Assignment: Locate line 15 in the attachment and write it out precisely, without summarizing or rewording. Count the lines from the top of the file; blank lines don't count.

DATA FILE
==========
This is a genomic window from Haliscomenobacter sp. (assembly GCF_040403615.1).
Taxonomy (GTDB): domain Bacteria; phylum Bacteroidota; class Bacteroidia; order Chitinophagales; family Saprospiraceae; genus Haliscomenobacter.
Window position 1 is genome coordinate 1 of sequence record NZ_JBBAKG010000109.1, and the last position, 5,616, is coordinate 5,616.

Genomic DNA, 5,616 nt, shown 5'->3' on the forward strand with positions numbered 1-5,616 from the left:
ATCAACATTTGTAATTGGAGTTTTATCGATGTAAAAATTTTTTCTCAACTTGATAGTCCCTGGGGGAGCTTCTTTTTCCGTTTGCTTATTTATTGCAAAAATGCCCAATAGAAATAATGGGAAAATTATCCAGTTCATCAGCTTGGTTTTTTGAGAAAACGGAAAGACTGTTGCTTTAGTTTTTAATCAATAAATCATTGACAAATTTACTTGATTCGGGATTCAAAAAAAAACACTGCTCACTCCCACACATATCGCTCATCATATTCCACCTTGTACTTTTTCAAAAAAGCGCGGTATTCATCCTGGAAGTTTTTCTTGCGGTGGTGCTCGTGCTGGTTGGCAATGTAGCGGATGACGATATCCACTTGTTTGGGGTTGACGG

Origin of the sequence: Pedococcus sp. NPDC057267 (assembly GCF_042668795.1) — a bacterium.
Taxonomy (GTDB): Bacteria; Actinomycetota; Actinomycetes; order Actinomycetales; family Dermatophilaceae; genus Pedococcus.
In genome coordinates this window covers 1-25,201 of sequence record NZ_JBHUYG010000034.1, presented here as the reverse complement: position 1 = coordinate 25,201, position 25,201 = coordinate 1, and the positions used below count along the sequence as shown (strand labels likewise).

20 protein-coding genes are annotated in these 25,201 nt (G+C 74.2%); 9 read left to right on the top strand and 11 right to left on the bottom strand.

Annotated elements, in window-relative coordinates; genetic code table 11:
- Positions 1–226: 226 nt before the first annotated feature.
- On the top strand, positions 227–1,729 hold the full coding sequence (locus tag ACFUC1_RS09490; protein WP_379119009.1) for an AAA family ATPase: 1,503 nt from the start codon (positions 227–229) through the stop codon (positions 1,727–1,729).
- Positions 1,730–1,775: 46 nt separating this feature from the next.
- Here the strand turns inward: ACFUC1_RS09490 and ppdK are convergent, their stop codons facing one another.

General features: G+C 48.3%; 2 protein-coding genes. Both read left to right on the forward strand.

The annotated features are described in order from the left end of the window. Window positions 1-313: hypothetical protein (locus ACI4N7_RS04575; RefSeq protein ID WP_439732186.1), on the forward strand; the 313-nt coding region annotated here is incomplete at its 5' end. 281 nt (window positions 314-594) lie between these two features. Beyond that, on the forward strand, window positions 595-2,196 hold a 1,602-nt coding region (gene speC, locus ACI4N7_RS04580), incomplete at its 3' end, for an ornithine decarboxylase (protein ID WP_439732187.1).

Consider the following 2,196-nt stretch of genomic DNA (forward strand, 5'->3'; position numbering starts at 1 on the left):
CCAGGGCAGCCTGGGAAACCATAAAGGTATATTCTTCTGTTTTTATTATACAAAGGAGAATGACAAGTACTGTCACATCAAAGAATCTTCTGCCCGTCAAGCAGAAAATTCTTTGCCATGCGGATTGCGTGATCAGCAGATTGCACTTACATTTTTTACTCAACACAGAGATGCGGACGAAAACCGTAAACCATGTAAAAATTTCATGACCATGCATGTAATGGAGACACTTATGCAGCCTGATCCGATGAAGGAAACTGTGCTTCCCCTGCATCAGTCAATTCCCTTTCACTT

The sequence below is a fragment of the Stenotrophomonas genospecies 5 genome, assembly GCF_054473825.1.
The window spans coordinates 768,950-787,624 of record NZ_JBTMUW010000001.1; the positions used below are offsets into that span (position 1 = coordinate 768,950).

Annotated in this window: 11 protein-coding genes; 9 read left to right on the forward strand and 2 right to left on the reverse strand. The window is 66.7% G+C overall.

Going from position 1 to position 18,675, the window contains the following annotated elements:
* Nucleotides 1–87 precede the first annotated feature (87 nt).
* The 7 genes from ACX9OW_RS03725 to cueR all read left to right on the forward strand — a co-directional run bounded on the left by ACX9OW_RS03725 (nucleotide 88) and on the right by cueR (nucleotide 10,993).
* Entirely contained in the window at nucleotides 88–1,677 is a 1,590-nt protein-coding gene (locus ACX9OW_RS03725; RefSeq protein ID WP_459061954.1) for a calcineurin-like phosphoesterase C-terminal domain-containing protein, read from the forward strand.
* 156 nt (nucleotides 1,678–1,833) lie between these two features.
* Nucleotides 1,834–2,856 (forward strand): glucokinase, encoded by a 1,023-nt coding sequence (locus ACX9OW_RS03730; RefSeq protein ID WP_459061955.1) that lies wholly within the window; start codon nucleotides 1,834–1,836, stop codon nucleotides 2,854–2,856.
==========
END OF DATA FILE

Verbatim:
General features: G+C 48.3%; 2 protein-coding genes. Both read left to right on the forward strand.